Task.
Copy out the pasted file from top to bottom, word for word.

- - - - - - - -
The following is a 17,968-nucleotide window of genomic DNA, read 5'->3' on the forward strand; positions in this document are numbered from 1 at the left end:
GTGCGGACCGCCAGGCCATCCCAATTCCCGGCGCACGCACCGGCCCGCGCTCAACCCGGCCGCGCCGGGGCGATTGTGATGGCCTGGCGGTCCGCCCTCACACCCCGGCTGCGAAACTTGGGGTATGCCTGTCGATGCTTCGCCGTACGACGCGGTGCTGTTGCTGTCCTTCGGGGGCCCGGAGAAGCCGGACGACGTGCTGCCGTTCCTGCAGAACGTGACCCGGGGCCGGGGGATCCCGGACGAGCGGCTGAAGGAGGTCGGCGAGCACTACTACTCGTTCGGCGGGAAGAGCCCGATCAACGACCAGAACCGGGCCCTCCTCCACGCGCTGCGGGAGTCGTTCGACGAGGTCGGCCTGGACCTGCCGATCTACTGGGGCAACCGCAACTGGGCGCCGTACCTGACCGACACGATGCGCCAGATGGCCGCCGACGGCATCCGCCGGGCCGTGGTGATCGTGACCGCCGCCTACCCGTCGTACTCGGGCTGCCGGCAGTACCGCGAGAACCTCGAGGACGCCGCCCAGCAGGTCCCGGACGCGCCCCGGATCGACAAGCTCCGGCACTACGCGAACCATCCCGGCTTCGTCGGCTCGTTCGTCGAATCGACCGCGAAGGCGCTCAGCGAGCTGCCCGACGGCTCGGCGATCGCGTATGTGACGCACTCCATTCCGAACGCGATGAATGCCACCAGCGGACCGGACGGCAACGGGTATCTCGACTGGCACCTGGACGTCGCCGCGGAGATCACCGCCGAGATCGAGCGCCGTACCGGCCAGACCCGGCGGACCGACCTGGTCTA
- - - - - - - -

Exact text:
The following is a 17,968-nucleotide window of genomic DNA, read 5'->3' on the forward strand; positions in this document are numbered from 1 at the left end:
GTGCGGACCGCCAGGCCATCCCAATTCCCGGCGCACGCACCGGCCCGCGCTCAACCCGGCCGCGCCGGGGCGATTGTGATGGCCTGGCGGTCCGCCCTCACACCCCGGCTGCGAAACTTGGGGTATGCCTGTCGATGCTTCGCCGTACGACGCGGTGCTGTTGCTGTCCTTCGGGGGCCCGGAGAAGCCGGACGACGTGCTGCCGTTCCTGCAGAACGTGACCCGGGGCCGGGGGATCCCGGACGAGCGGCTGAAGGAGGTCGGCGAGCACTACTACTCGTTCGGCGGGAAGAGCCCGATCAACGACCAGAACCGGGCCCTCCTCCACGCGCTGCGGGAGTCGTTCGACGAGGTCGGCCTGGACCTGCCGATCTACTGGGGCAACCGCAACTGGGCGCCGTACCTGACCGACACGATGCGCCAGATGGCCGCCGACGGCATCCGCCGGGCCGTGGTGATCGTGACCGCCGCCTACCCGTCGTACTCGGGCTGCCGGCAGTACCGCGAGAACCTCGAGGACGCCGCCCAGCAGGTCCCGGACGCGCCCCGGATCGACAAGCTCCGGCACTACGCGAACCATCCCGGCTTCGTCGGCTCGTTCGTCGAATCGACCGCGAAGGCGCTCAGCGAGCTGCCCGACGGCTCGGCGATCGCGTATGTGACGCACTCCATTCCGAACGCGATGAATGCCACCAGCGGACCGGACGGCAACGGGTATCTCGACTGGCACCTGGACGTCGCCGCGGAGATCACCGCCGAGATCGAGCGCCGTACCGGCCAGACCCGGCGGACCGACCTGGTCTA